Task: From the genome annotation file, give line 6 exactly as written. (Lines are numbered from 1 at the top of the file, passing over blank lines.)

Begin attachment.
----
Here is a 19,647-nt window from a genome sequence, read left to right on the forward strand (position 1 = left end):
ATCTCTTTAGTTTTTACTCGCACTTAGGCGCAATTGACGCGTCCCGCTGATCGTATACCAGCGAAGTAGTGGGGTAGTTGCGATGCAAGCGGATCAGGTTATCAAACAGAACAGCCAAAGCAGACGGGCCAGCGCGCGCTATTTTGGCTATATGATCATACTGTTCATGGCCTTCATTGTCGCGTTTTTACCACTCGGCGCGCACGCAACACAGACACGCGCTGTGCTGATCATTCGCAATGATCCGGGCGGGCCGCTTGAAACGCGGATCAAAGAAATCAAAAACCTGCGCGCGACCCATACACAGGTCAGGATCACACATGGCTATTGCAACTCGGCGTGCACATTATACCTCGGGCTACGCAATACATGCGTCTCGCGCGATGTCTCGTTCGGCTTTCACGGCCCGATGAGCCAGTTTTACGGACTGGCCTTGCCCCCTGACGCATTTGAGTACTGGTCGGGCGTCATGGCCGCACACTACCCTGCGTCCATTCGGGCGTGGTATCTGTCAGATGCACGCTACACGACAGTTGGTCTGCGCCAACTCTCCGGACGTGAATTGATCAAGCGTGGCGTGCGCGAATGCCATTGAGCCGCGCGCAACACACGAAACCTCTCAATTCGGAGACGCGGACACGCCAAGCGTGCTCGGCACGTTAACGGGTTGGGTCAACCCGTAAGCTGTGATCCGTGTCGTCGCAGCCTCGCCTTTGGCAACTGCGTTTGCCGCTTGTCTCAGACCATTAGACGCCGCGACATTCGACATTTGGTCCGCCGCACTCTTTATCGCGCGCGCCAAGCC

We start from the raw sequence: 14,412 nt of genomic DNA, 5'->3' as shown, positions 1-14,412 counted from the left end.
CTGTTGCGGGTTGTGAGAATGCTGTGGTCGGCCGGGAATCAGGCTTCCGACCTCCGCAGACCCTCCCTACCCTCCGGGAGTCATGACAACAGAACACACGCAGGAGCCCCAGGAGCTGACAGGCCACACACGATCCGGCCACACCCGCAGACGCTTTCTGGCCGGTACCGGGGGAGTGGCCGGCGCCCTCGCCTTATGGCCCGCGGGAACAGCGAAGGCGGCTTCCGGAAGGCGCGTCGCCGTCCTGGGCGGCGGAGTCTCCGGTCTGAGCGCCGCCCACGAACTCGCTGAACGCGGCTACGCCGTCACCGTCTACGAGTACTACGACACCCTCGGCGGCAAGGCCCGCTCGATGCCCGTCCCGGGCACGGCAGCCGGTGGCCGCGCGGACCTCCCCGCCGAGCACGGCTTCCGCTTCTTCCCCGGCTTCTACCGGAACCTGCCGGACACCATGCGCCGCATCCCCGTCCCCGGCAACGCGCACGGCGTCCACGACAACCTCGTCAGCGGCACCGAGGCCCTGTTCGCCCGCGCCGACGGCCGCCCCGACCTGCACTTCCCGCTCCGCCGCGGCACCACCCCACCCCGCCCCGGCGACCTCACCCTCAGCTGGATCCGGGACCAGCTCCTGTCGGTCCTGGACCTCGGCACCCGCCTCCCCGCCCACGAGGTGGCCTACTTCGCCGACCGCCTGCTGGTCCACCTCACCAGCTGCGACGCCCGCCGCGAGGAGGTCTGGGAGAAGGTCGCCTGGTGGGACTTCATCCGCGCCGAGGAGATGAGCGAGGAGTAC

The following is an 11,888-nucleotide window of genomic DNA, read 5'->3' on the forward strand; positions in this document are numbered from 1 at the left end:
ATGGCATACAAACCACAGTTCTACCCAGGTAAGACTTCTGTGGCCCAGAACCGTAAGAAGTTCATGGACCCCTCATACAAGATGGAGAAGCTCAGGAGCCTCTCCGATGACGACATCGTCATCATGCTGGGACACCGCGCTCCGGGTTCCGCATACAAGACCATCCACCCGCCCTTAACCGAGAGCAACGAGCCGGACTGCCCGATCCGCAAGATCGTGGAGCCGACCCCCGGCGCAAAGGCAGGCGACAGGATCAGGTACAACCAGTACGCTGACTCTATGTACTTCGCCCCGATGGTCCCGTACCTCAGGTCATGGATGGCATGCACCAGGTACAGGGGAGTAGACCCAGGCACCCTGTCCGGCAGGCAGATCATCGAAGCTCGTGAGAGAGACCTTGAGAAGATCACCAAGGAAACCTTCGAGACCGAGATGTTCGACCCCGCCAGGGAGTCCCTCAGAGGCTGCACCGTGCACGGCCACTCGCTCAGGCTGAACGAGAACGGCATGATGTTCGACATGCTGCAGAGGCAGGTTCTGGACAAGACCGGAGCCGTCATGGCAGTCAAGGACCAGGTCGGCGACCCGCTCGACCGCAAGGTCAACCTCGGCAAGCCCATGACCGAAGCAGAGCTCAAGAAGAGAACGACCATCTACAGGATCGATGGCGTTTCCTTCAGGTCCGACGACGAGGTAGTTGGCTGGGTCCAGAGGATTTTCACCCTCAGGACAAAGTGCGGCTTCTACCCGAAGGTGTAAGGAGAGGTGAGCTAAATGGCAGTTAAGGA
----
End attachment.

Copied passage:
ATGGCATACAAACCACAGTTCTACCCAGGTAAGACTTCTGTGGCCCAGAACCGTAAGAAGTTCATGGACCCCTCATACAAGATGGAGAAGCTCAGGAGCCTCTCCGATGACGACATCGTCATCATGCTGGGACACCGCGCTCCGGGTTCCGCATACAAGACCATCCACCCGCCCTTAACCGAGAGCAACGAGCCGGACTGCCCGATCCGCAAGATCGTGGAGCCGACCCCCGGCGCAAAGGCAGGCGACAGGATCAGGTACAACCAGTACGCTGACTCTATGTACTTCGCCCCGATGGTCCCGTACCTCAGGTCATGGATGGCATGCACCAGGTACAGGGGAGTAGACCCAGGCACCCTGTCCGGCAGGCAGATCATCGAAGCTCGTGAGAGAGACCTTGAGAAGATCACCAAGGAAACCTTCGAGACCGAGATGTTCGACCCCGCCAGGGAGTCCCTCAGAGGCTGCACCGTGCACGGCCACTCGCTCAGGCTGAACGAGAACGGCATGATGTTCGACATGCTGCAGAGGCAGGTTCTGGACAAGACCGGAGCCGTCATGGCAGTCAAGGACCAGGTCGGCGACCCGCTCGACCGCAAGGTCAACCTCGGCAAGCCCATGACCGAAGCAGAGCTCAAGAAGAGAACGACCATCTACAGGATCGATGGCGTTTCCTTCAGGTCCGACGACGAGGTAGTTGGCTGGGTCCAGAGGATTTTCACCCTCAGGACAAAGTGCGGCTTCTACCCGAAGGTGTAAGGAGAGGTGAGCTAAATGGCAGTTAAGGA